Georgia court rules state must honor pledge to delay executions

This booking photo provided by the Georgia Department of Corrections shows Virgil Presnell. On Tuesday, Dec. 20, 2022, the Georgia Supreme Court ruled that the state had to honor an agreement with defense lawyers to not execute Presnell and some other inmates until six months after certain post-COVID-19 conditions had been met. The ruling is likely to delay attempts to execute those inmates. (Georgia Department of Corrections via AP)

Georgia’s Supreme Court says that a state pledge to not execute some inmates until certain conditions are met following the COVID-19 pandemic is a binding contract that the state can’t ignore.

Tuesday’s 6-0 ruling is likely to further delay efforts to put to death the inmates who were covered by the deal, although some other inmates may not be protected. The case must go back to the trial court for a final ruling.

The last person that Georgia executed was Donnie Lance in January 2020. From 2010 to 2019, Georgia executed three people on average each year. In October, Georgia had 38 people on death row, but far fewer had exhausted their appeals, according to a state report.

“We will continue to hold the State to its agreement regarding Covid-restrictions so that the Federal Defender may properly, professionally, and safely represent its clients before the courts and the Georgia Board of Pardons and Paroles,” Ronan Doherty, who represented the Federal Defender Program, said in a statement.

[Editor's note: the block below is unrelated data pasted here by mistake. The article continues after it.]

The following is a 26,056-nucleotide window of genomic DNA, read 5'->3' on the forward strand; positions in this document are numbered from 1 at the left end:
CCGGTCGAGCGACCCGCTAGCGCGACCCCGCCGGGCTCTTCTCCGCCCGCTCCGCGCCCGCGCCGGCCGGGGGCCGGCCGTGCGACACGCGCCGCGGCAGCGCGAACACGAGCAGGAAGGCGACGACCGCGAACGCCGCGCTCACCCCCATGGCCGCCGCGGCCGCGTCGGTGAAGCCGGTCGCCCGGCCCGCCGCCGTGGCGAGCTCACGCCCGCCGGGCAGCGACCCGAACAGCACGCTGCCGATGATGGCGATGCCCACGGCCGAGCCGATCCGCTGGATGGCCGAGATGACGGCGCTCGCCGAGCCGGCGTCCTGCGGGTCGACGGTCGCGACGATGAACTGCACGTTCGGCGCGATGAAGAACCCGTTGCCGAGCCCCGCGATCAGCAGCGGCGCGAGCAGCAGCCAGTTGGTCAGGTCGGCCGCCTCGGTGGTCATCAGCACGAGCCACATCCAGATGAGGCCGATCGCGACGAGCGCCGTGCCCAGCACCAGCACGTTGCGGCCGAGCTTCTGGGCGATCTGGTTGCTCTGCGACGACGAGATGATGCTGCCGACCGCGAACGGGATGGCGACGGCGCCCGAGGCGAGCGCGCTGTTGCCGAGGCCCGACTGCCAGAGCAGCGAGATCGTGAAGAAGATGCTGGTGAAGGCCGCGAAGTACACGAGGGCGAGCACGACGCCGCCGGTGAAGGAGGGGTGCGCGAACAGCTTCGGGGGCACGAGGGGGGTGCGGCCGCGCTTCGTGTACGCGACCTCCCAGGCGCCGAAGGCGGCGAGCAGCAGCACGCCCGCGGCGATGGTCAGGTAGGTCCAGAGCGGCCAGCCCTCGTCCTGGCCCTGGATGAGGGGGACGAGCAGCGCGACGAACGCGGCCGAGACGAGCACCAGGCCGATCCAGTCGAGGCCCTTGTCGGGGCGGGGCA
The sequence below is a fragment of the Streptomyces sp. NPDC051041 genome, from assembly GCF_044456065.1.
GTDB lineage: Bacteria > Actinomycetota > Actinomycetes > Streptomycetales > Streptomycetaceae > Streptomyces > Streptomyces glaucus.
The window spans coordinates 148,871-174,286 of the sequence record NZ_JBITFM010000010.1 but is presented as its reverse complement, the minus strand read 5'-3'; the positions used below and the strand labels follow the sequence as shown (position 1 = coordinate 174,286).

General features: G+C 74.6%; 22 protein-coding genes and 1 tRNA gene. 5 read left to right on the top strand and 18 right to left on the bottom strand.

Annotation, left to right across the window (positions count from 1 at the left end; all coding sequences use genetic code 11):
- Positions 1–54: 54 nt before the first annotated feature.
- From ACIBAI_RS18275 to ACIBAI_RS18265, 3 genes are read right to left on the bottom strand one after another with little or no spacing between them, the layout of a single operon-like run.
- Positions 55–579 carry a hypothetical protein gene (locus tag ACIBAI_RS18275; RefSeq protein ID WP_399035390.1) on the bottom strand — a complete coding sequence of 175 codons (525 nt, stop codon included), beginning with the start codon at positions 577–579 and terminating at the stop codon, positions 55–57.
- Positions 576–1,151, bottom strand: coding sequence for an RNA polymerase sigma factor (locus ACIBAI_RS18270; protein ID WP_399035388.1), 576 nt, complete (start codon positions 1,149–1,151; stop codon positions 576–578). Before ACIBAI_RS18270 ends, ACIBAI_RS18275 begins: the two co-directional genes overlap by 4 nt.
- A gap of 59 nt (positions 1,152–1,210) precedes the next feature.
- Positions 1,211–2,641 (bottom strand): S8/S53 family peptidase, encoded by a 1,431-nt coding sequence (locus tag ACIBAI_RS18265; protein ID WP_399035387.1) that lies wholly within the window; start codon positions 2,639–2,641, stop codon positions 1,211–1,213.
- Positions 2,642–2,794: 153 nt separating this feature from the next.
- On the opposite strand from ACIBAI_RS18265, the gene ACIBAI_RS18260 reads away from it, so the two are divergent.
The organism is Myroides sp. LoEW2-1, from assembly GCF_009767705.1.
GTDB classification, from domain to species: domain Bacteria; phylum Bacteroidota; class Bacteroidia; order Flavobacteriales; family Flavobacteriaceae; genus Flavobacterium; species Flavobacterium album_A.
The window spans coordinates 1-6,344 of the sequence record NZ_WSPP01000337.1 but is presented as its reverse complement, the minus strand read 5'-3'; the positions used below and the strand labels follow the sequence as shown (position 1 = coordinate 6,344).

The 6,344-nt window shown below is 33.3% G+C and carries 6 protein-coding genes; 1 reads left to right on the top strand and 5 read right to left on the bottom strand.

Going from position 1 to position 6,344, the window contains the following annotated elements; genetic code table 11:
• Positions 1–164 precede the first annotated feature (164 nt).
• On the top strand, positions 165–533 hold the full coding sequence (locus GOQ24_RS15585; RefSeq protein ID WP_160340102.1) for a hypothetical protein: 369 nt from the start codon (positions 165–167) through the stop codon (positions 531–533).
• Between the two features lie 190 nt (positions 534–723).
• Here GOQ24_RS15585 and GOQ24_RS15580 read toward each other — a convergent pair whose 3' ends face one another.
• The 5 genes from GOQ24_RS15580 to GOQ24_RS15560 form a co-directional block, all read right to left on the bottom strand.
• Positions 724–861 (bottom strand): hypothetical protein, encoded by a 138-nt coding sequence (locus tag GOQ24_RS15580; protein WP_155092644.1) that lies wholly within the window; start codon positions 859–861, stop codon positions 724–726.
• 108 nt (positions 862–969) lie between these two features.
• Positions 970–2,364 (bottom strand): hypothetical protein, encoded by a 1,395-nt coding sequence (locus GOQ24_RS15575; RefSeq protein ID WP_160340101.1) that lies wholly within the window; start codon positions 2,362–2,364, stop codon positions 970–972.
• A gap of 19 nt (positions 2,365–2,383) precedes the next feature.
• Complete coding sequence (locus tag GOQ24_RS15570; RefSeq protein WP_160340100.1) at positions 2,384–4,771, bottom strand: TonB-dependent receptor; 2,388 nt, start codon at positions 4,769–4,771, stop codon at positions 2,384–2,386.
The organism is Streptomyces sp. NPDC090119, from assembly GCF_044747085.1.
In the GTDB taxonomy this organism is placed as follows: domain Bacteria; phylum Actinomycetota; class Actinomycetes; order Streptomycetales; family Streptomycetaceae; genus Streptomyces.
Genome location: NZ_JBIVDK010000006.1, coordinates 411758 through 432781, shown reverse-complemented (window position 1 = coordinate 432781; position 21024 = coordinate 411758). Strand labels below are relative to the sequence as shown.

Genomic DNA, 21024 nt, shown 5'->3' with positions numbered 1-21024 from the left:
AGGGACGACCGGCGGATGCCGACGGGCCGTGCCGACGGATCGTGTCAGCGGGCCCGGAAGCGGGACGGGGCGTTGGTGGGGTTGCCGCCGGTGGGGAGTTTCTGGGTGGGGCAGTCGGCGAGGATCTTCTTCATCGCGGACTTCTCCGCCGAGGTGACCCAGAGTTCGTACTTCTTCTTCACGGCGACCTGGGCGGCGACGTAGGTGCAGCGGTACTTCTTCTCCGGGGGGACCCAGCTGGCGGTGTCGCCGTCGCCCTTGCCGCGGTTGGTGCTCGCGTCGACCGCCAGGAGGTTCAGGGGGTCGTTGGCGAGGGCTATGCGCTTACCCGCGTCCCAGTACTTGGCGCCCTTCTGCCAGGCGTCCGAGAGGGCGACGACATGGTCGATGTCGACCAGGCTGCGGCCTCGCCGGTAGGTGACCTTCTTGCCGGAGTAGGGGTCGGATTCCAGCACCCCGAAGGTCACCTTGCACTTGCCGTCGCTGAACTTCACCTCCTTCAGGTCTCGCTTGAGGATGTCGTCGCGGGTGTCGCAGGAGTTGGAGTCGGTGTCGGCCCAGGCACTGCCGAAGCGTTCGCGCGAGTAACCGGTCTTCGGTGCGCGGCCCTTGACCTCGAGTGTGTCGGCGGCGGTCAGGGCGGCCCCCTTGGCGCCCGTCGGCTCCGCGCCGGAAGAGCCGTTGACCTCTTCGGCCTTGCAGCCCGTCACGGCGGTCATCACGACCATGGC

Georgia Attorney General Chris Carr’s office declined to comment because the case is going back to the trial court.

At issue is an April 14, 2021, email exchange between Senior Assistant Attorney General Sabrina Graham, who leads death penalty litigation for the state, and Anna Arceneaux, the executive director of the Georgia Resource Center, which defends some inmates facing the death penalty.

The email agreed that the state would refrain from executing anyone until six months elapsed after three conditions were met: an end to the state of judicial emergency brought on by the pandemic, a return to pre-pandemic visiting rules in state prisons, and availability of COVID-19 vaccines to all members of the general public.

Another death penalty defense group, the Federal Defender’s Office, sued the state arguing it had breached a contract when the state persuaded a Cobb county judge to set an execution warrant for Virgil Delano Presnell Jr. on April 27.

Presnell killed 8-year-old Lori Ann Smith and raped her 10-year-old friend after abducting them in May 1976 as they walked home from school in Cobb County. He was convicted in August 1976 on charges including malice murder, kidnapping and rape, and was sentenced to die. His death sentence was overturned in 1992, but was reinstated in March 1999.

Defense lawyers said that they needed regular visitation and plenty of time to prepare a clemency petitions to the Georgia Board of Pardons and Paroles. Presnell’s lawyers presented no live witnesses and no live expert testimony at the clemency hearing that followed the issuance of the execution warrant, with only two days’ notice given.

Fulton County Superior Court Judge Shermela Williams issued an order on May 16 temporarily blocking the state from proceeding with the execution, citing the agreement that Graham had made.

Carr appealed to the state Supreme Court, arguing that the agreement was not a binding contract and thus could not be enforced.

Justice Carla Wong McMillian, writing Tuesday for the unanimous court, roundly rejected the state’s argument, finding the email to be a contract, which means that under state law, Georgia had opened itself to a lawsuit.

Justice Charlie Bethel, weighing in with a concurring opinion that all five other justices on the case joined, was harsher. He wrote that Carr should have never filed the appeal and instead followed the agreement writing that “everyone should be able to count on the state to honor its word.”

“The people of Georgia, who are the very source of the state’s sovereignty, are owed a government that honors its commitments,” Bethel wrote.